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A Timeless Tune

Bop-A-Dips experiences the evolution of their band over half a century

At first glance, Ronnie Riptide & The Riptones look like a children's band, reminiscent of The Wiggles. They strum wildly around in their bright Hawaiian shirts and leis. Keyboardist Kevin wears a ship captain’s costume while trombonist Ben sports a parrot on his head. The stage is a tiki bar stuffed with surfboards and crates of Landshark. Lead vocalist Greg shoots the audience with a squirt gun while their fans enthusiastically chant Ba-Ba-Ba-Ba-Ba-Ba-Ba-Barbara-Aaaaaaann.

The nine-man Missoula band that fully embraces their tropical rock soul actually got their start 870 miles west at Chico State, playing ‘50s and ‘60s music for frat parties in the ‘70s. Greg Carter, founding member of what was then the six-man Bop-A-Dips claims, “This story would actually make a better movie than an article.” After graduating with a degree in industrial technology from the California State University, Greg knew he wanted to keep playing. The group spent the summer of 1975, “just being young and dumb and playing rock-n-roll up and down the west coast.”

Then a call from an agent asking the Bop-A-Dips to play The Hop, a ‘50s Denver nightclub, set them on a forty-year trajectory. That gig led to a successful audition at Harrah’s in Reno. After their stint there, the guys catapulted to Vegas and beyond.

“We played all over the U.S., Canada, Hawaii, even a couple of Carnival cruises. Back then, bands were very showy and interacted with the crowd. It was all about the comedy and costumes,” said Greg. Humor is so much a part of the experience that the band was invited to open for the famous Smothers Brothers variety show during a time when satire pushed political boundaries.

Jim Jacob created “Grease” in the 1970s, making the ‘50s cool again, and the band already had the set list to give the audience what they wanted. Their performances ebbed and flowed between iconic decade genres. In addition to the rebellious greasers they invoked, the Bop-A-Dips portrayed everyone from the Beach Boys to the Monkees to Roy Orbison.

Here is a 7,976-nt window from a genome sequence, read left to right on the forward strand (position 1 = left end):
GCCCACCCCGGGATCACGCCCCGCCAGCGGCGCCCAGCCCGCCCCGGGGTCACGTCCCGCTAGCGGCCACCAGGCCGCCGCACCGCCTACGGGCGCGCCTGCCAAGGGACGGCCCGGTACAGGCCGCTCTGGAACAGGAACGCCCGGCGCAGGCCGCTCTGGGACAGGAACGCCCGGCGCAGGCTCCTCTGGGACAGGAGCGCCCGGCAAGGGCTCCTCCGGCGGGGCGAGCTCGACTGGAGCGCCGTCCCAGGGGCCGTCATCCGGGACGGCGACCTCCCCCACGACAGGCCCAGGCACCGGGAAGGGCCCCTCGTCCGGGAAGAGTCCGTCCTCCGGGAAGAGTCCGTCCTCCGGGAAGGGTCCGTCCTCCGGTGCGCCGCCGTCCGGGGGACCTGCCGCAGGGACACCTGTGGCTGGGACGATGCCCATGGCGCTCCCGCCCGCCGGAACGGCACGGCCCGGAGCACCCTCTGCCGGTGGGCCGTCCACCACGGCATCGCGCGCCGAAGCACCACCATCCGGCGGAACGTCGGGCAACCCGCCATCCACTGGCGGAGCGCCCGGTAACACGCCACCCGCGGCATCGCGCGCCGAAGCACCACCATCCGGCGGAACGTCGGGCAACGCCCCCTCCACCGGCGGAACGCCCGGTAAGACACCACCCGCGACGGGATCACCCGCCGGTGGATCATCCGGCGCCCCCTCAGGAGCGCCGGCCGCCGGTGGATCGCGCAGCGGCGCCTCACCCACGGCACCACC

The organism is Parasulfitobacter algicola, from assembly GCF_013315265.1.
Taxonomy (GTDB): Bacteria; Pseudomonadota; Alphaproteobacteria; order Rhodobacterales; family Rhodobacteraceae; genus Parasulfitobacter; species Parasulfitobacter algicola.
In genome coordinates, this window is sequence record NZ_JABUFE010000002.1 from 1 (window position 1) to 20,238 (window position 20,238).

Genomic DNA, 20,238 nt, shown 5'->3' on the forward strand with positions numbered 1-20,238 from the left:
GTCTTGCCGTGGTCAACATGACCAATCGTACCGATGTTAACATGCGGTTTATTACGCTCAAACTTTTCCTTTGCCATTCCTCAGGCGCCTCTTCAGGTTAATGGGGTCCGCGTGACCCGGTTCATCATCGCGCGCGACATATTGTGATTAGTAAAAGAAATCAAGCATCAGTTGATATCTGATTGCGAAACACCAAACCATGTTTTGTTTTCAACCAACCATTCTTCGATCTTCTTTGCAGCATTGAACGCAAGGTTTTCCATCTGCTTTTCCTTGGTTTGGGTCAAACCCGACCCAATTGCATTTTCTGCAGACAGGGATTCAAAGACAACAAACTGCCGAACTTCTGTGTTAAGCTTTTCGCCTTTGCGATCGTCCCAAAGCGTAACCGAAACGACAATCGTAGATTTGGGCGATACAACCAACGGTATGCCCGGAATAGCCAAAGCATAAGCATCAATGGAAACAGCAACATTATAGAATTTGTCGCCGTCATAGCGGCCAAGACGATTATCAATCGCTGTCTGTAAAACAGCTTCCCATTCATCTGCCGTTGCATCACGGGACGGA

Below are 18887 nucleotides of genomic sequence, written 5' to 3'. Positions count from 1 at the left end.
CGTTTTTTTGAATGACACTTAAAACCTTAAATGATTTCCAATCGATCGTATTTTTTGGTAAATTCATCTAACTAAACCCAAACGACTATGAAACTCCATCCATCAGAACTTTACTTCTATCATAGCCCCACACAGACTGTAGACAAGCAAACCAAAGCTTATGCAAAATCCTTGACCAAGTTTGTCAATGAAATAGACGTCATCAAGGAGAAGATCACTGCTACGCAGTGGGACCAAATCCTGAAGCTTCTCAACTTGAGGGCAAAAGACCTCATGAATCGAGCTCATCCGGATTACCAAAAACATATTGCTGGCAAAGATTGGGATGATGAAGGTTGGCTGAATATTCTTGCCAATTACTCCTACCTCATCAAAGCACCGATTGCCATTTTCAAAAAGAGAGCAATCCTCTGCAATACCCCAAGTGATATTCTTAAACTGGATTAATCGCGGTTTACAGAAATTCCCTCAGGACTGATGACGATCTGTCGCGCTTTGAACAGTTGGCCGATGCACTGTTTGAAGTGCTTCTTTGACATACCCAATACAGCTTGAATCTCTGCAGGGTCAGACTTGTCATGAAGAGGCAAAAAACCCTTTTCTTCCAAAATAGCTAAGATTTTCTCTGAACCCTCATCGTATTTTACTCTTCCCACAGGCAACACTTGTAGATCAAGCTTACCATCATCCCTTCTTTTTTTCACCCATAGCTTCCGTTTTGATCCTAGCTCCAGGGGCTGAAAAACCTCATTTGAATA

Eventually the band needed a home base. Life on the road was great, but babies were being born. Greg and his wife settled in Missoula where he took a job as an entertainment consultant with a national agency and a new Montana-based Bop-A-Dips continued to bring their high energy sets to sing-along audiences.

Flash forward to 2020. With a greatly diminished demand for ‘50s and ‘60s tunes, and those that do demand it calling them “Oldies,” the Bop-A-Dips knew they needed a refresh. They brought on an entire horn section. All original members—except guitarist Tei Nash—migrated on to new endeavors while several newbies joined up. Ronnie Riptide & the Riptones evolved from what was actually the joke nickname for their surf set. They incorporated new oldies like Bob Seger and Hank Williams, both Sr. and Jr., into their play lists. Audiences sang along again, only now it was to the tune of nostalgia, enriching their voices with memories of where they were and who they were with the last time they heard that song.

While the name of the band has changed, the essence has not. Greg rolls his eyes when he says, “These days everyone is so cool and takes themselves so seriously, but we’ve always been about comedy and interacting with the audience. If the audience doesn’t know the words, don’t sing it.” Having said that, Ronnie Riptide & the Riptones have a few new surprises for their fans. Just as the classic intro riff to "Margaritaville" begins to blare from the tiki bar stage, Greg pulls a hysterical launch into the band’s original “Quarantinaville.” It’s very tongue-in-cheek.

These days, Ronnie Riptide & the Riptones perform less and less in Montana due to the fallout of Covid and the spacial needs of their stage sets. However, they continue to walk and live among us when they’re not on the road. They own restaurants, landscaping companies, and recording studios. Their music is available on any of the main audio apps (Spotify, iTunes, etc.). A cruise through their website is a succinct taste of what you can expect in person. Videos and photos of past performances not only accurately depict the evolution of the Bop-A-Dips to the Riptones, but also take viewers through the evolution of what it is to experience a performance. First, you think they’re a kids’ band. Next, you are flooded with lyrics and memories of when you were a kid. At last you are a kid again, singing wholeheartedly to "Barbara Ann."

“These days everyone is so cool and takes themselves so seriously, but we’ve always been about comedy and interacting with the audience." - Greg Carter